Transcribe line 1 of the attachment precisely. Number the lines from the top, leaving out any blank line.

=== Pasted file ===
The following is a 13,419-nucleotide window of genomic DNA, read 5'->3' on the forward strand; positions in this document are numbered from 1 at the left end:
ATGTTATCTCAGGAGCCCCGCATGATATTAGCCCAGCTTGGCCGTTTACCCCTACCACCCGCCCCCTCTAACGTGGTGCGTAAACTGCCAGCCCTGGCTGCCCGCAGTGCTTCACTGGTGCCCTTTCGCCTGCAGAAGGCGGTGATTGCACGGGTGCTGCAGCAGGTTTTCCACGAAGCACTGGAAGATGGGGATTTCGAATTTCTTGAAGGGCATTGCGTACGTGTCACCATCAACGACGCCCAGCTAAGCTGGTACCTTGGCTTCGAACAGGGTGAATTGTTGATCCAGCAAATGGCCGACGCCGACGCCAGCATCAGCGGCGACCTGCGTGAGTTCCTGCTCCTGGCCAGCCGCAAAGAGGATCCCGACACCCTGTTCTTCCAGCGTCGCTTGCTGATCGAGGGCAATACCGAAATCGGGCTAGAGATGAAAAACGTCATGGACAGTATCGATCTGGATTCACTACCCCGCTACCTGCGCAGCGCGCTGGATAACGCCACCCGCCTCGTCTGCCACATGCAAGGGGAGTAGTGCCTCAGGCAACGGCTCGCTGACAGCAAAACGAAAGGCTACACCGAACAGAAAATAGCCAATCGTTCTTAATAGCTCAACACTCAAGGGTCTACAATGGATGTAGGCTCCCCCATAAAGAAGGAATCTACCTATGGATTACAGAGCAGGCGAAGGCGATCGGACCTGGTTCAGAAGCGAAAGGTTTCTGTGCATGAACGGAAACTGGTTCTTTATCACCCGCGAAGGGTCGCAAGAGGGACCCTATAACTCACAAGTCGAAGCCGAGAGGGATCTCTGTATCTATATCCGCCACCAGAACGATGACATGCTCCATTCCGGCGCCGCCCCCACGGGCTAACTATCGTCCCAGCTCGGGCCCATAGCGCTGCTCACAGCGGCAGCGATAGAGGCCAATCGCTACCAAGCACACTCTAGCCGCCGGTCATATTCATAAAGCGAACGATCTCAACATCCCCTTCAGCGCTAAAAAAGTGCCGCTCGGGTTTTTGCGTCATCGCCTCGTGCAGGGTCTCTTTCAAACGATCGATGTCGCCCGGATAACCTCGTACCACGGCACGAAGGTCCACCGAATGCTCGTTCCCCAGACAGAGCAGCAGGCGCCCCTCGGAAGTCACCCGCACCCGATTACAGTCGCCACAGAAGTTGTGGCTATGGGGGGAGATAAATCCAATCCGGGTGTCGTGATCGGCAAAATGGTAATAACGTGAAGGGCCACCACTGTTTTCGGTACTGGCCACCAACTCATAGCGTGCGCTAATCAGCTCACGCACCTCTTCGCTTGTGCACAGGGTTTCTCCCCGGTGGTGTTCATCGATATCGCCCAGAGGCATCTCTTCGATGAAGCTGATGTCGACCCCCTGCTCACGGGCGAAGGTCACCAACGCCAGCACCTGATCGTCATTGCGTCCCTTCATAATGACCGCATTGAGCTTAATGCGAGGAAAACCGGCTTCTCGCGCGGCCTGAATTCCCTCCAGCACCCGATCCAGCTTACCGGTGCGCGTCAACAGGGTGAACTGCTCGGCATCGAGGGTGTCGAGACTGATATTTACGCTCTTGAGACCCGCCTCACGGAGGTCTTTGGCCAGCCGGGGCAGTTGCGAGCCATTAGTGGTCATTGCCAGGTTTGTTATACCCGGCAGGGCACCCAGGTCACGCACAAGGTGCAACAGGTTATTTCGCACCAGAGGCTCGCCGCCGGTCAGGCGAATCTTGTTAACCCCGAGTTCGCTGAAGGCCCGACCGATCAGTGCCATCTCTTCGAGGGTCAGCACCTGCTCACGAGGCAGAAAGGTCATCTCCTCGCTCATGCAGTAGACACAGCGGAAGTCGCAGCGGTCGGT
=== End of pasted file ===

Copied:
The following is a 13,419-nucleotide window of genomic DNA, read 5'->3' on the forward strand; positions in this document are numbered from 1 at the left end: